Herbicide resistance could drop your land value Herbicide resistance is worsening and some observers predict that how the problem is managed will affect the rental value and the purchase price of farmland in future years. It’s estimated that 90 per cent of the kochia population in Western Canada is resistant to Group 2 herbicides. Group 2 resistance is also showing up in wild mustard. Plus, an increasing number of wild oat populations are showing resistance to Group 1 herbicides, which have until now provided relatively cheap and effective control. The advice for controlling resistance is to use products with multiple modes of action and to alternate herbicide groups from one year to the next. Increasingly, producers need to keep records of what was applied on each field each year. Prevention is the key because once you have herbicide resistance you may not get rid of it in your farming lifetime. Wild oat and wild mustard seeds can sit dormant in the ground for many years. Already, there are producers with resistance problems who have no way to control certain weeds in certain crops. In other crops, keeping ahead of the weeds is now considerably more expensive. As resistance problems worsen, it’s easy to imagine land with problems being discounted by renters and buyers. I’m Kevin Hursh.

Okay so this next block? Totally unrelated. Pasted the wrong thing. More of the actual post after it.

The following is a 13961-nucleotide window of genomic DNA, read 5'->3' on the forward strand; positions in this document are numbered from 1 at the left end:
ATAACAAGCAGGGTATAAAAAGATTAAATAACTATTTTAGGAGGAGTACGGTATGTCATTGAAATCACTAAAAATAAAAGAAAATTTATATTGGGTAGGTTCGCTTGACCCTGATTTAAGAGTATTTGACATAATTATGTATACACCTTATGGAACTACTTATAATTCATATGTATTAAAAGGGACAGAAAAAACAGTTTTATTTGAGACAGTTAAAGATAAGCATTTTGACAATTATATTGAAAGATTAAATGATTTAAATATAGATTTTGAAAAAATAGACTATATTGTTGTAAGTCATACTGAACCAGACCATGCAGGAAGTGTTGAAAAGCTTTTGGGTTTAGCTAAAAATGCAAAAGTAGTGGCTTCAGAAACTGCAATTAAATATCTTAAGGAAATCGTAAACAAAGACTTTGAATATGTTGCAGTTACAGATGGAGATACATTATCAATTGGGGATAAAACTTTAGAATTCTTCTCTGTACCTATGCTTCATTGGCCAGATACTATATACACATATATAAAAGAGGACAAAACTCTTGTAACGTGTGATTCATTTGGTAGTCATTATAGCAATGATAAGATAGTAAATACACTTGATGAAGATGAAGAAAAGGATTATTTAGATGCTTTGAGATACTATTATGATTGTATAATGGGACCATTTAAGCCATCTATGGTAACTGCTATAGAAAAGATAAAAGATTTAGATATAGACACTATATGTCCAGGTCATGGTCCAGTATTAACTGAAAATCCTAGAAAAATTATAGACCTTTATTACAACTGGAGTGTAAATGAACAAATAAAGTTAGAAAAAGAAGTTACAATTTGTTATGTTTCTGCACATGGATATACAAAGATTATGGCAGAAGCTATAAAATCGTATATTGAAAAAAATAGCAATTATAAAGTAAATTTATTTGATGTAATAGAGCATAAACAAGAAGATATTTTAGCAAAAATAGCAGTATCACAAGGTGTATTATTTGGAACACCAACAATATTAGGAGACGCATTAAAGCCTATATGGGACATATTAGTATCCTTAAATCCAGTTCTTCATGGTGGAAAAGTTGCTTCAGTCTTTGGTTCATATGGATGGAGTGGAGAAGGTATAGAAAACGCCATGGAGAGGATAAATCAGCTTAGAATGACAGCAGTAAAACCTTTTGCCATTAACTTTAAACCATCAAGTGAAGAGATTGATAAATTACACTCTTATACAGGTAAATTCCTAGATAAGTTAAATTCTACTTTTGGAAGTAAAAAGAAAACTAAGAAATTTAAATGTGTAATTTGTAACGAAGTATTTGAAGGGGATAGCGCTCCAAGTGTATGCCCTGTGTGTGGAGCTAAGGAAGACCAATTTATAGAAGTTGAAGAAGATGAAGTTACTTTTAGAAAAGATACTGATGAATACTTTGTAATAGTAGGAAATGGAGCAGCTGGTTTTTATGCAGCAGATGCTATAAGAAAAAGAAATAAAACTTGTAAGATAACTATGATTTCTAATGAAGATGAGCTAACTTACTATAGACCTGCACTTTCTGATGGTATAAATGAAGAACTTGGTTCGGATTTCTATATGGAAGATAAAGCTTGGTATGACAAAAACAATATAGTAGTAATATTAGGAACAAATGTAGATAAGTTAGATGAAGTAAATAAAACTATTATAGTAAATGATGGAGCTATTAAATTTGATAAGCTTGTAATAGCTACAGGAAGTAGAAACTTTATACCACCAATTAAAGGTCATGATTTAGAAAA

For more information about herbicide resistance and advice on weed control call a DynAgra Agronomist at 1-800-941-4811.